Dr Rachel Pain is a social geographer with research interests in fear, violence and community safety; social exclusion and health; gender, youth, old age and intergenerational relations; and qualitative and participatory action research approaches. Her current research involves analysing fear as a metanarrative in the war on terror, and she is currently conducting a participatory action research project with Muslim and white young people, the loose aims of which are to connect ideas about fear and global relations with grounded accounts of the insecurities arising from local contexts and identities in everyday life.


Ethical issues in research with asylum-seeking and refugee children and young people

Peter Hopkins

This paper offers reflections on some of the ethical and methodological issues involved in doing research with asylum-seeking and refugee children and young people. Focusing upon issues of ethical approval and research design, access and obtaining informed consent, privacy and confidentiality and finally dissemination, I demonstrate the ways in which conducting ethical research is often context dependant and varies according to the particular situation, needs and experiences of the children and young people involved. As such, although there are issues that are key to the conduct of ethical research (e.g. minimisation of harm), other issues are more malleable and flexible.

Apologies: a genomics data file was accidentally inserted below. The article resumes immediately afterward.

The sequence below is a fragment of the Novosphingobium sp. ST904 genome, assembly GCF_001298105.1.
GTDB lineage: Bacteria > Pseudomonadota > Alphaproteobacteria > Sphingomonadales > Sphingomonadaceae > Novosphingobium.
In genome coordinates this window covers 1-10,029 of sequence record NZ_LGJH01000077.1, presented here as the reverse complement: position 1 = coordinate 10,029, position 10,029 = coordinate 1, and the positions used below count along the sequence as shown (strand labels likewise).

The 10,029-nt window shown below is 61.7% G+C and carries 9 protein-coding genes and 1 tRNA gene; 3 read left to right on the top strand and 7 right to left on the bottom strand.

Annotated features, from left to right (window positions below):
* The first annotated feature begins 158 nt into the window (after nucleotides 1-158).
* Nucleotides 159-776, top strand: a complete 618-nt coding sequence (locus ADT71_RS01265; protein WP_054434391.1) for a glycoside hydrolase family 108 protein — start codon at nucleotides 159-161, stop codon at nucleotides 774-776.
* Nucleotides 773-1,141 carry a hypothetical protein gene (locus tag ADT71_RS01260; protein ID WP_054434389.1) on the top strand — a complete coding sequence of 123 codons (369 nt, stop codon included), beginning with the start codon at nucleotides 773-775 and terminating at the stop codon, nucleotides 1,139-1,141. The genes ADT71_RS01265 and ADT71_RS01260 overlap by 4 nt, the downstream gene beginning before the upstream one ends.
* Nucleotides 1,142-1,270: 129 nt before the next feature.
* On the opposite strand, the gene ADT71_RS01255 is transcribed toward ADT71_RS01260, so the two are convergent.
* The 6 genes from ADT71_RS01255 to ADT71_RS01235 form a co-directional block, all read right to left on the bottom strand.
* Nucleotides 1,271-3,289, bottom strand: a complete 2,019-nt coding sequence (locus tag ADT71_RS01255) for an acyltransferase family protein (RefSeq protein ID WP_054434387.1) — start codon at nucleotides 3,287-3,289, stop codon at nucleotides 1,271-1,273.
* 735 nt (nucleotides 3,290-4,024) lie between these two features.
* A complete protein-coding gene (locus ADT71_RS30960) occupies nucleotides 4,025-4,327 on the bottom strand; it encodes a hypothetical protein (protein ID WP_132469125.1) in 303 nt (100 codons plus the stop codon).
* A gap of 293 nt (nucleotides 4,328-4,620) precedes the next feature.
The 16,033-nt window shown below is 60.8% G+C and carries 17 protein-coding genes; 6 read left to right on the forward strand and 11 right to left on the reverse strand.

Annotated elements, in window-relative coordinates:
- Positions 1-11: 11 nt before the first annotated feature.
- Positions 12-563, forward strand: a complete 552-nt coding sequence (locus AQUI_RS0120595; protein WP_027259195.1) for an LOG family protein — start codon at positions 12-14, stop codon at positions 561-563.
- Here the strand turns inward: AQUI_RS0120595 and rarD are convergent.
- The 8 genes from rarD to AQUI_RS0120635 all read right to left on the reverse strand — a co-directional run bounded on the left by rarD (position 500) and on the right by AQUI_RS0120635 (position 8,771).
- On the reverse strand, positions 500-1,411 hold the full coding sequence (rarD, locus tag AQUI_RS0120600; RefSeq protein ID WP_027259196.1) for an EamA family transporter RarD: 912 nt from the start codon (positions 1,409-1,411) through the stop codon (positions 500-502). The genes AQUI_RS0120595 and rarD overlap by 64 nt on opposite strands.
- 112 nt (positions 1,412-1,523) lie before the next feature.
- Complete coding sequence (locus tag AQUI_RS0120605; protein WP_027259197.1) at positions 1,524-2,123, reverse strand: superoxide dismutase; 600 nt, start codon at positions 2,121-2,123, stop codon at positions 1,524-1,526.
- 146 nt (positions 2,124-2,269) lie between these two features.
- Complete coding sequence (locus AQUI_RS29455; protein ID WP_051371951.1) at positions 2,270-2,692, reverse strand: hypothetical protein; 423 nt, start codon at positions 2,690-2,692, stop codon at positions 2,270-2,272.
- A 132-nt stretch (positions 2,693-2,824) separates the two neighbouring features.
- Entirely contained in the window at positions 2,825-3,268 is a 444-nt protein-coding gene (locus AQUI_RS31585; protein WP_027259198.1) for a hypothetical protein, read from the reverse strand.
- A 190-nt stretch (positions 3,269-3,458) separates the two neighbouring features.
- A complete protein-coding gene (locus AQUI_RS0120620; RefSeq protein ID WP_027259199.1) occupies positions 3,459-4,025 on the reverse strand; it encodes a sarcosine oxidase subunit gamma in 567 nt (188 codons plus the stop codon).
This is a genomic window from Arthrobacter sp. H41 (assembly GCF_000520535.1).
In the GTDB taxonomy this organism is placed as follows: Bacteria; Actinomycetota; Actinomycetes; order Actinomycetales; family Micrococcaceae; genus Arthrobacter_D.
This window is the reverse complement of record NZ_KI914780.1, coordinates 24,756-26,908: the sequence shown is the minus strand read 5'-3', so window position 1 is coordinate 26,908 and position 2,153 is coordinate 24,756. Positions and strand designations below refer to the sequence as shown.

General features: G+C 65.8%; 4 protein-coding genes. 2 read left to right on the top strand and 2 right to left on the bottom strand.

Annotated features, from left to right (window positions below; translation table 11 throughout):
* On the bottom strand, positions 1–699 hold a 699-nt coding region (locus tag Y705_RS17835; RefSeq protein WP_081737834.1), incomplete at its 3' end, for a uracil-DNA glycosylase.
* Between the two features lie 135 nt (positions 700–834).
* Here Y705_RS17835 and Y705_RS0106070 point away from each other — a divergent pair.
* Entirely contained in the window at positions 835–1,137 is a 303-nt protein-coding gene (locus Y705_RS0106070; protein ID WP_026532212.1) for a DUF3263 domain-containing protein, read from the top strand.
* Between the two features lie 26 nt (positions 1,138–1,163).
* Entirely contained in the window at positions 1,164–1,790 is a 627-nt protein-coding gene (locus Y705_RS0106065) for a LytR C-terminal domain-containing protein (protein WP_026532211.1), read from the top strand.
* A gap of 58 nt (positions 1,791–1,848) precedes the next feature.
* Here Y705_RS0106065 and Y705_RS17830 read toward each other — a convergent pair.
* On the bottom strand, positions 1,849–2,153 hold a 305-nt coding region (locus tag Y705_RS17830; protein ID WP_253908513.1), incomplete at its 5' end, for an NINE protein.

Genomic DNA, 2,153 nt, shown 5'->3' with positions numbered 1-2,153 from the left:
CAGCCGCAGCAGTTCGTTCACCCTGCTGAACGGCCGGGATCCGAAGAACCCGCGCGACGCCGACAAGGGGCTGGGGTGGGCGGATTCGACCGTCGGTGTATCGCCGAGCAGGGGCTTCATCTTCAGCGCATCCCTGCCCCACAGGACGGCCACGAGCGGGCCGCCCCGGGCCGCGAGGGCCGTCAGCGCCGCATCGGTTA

Dr Peter Hopkins’ research interests centre upon critical social geographies, although they also connect with debates within urban, cultural and political geographies. More specifically, he is interested in theoretical and empirical work about: social identities; youth cultures; racism and society; immigration and asylum; and the geographies of religion. His current research includes a focus on youth, religion and identity, including projects with young Sikh men in Scotland and exploring contemporary meanings of religion amongst Scottish Christian youth.